According to the famed Peter Drucker:
“In a few hundred years, when the history of our time will be written from a long-term perspective, it is likely that the most important event historians will see is not technology, not the Internet, not e-commerce. It is an unprecedented change in the human condition. For the first time — literally — substantial and rapidly growing numbers of people have choices. For the first time, they will have to manage themselves. And society is totally unprepared for it.”
People aren’t prepared for the world we now live in because people haven’t developed mindfulness and discernment. As a result, they experience decision overload and decision fatigue — hence willpower is no longer a useful skillset in today’s world. Instead, you need to mindfully create your environment. You need to make one decision that eliminates a thousand decisions. You need to continually hold yourself and those around you to a higher standard.
How To Take Positive Action
“A mind that is stretched by a new experience can never go back to its old dimensions.” — Oliver Wendell Holmes, Jr.
Dallin Oaks once said, “We should be careful not to exhaust our available time on things that are merely good and leave little time for that which is better or best.” Your life and who you become is entirely shaped by the quality of your decision making.
- Your behavior shapes your identity and personality. You are what you DO.
- If you have five minutes, how are you going to use that time?
- If you have two hours, how are you going to use that time?
- If you have five books to choose from, which book will you choose?
- If you have five friends who you will become the average of, which five friends will you choose?
Your answer to everyone one of those questions determines the person you will become, the life you will live, the happiness you have, etc.
If you aren’t mindful and discerning, you won’t make powerful decisions. However, it all starts with one simple decision to act powerfully. According to research by Stanford psychologist, BJ FOGG, small wins create enormous ripples of confidence.
Confidence is a byproduct of positive action.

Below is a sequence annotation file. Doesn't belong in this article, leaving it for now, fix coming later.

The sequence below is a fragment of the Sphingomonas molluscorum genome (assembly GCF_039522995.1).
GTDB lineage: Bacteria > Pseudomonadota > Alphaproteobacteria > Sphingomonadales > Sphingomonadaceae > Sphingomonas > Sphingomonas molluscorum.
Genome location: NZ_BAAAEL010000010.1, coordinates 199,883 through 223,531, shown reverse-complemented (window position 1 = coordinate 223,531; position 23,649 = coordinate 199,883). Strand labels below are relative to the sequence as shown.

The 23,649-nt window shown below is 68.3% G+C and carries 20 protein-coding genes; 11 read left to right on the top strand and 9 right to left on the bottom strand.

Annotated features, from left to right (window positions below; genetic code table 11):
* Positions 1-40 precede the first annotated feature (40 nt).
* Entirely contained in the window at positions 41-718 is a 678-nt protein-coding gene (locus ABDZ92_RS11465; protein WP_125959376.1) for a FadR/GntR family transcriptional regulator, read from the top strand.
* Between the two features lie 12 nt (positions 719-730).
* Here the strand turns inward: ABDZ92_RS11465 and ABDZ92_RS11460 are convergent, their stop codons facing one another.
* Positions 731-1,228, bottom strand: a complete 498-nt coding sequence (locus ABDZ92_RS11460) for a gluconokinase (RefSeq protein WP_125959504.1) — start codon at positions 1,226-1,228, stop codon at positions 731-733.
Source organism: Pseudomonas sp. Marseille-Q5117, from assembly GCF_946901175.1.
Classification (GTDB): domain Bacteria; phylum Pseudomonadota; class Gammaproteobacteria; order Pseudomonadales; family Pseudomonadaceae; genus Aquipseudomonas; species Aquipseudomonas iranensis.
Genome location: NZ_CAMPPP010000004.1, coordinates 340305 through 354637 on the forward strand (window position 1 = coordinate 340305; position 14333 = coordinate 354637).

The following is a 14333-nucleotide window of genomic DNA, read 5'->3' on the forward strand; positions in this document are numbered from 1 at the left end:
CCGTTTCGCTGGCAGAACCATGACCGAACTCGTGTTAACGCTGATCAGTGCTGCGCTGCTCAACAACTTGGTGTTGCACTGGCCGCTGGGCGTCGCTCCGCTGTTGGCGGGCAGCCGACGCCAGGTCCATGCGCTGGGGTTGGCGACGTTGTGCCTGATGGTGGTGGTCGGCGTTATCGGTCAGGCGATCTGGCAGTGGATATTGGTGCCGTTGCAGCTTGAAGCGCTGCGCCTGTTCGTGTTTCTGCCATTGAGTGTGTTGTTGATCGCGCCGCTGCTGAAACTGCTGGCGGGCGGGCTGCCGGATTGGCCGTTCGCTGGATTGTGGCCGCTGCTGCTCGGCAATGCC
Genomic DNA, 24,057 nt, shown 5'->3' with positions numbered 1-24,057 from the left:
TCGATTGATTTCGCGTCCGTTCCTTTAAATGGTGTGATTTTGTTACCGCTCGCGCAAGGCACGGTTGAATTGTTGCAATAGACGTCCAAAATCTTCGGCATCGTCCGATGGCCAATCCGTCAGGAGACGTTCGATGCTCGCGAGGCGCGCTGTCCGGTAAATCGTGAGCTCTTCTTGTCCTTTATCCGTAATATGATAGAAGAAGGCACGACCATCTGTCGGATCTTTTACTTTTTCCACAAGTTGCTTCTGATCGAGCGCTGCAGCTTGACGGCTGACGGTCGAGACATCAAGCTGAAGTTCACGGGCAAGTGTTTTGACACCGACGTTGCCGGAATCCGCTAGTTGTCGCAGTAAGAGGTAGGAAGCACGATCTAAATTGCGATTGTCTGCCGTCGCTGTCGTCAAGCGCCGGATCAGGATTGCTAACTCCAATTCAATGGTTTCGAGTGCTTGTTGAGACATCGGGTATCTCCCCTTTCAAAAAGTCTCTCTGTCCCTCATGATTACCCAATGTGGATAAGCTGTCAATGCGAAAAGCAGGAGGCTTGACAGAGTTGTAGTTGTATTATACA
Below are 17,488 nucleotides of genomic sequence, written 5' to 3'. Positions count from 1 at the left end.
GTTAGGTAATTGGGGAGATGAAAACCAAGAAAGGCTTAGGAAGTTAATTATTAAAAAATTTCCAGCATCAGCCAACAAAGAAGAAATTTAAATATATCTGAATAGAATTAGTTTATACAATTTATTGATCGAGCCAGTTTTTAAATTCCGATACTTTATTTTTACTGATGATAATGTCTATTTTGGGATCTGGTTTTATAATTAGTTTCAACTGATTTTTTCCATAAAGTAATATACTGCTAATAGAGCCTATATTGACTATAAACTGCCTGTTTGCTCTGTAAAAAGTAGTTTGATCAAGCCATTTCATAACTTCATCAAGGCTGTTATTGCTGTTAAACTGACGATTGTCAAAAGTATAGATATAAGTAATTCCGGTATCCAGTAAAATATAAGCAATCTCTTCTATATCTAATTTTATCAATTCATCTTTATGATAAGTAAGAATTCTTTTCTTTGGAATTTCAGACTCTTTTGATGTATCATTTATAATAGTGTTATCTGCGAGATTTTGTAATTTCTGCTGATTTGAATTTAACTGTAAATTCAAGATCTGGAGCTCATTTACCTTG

Inspiration and creativity are byproducts of positive action.
Your beliefs indeed influence your behavior. However, your behavior far more profoundly influences your beliefs. When you behave a certain way, your beliefs about that thing change.
If you start making even small progress toward a goal, you’ll begin to believe you can make more progress. If you act poorly, your beliefs about yourself will become negative.
Your personality isn’t what shapes your behavior. Instead, your behavior shapes your personality.
Personality is a byproduct of choice — although for most people that choosing was made unconsciously, reactively, and mindlessly. Most people are the negative product of an undisciplined and unintentionally-designed environment.
Your personality is the momentum and pattern of prior decisions. Although it may seem like “you,” it is not. Only the present and past version of you. If you change your behaviors and environment, you will change yourself.
As you become more mindful and discerning by making positive actions, your beliefs, behaviors, and personality will change.
You absolutely can get to the point where you proactively and consciously transform yourself. You can go from introvert to extrovert. From shy to incredibly articulate. From dull to creative.
Do most people make such profound change? Of course not. They’re not required to. They’re not demanded to. They don’t expect to. They don’t feel the fear and do it anyways. They don’t create powerfully emotional experiences that disrupt their core — allowing them to see and act differently than was their past.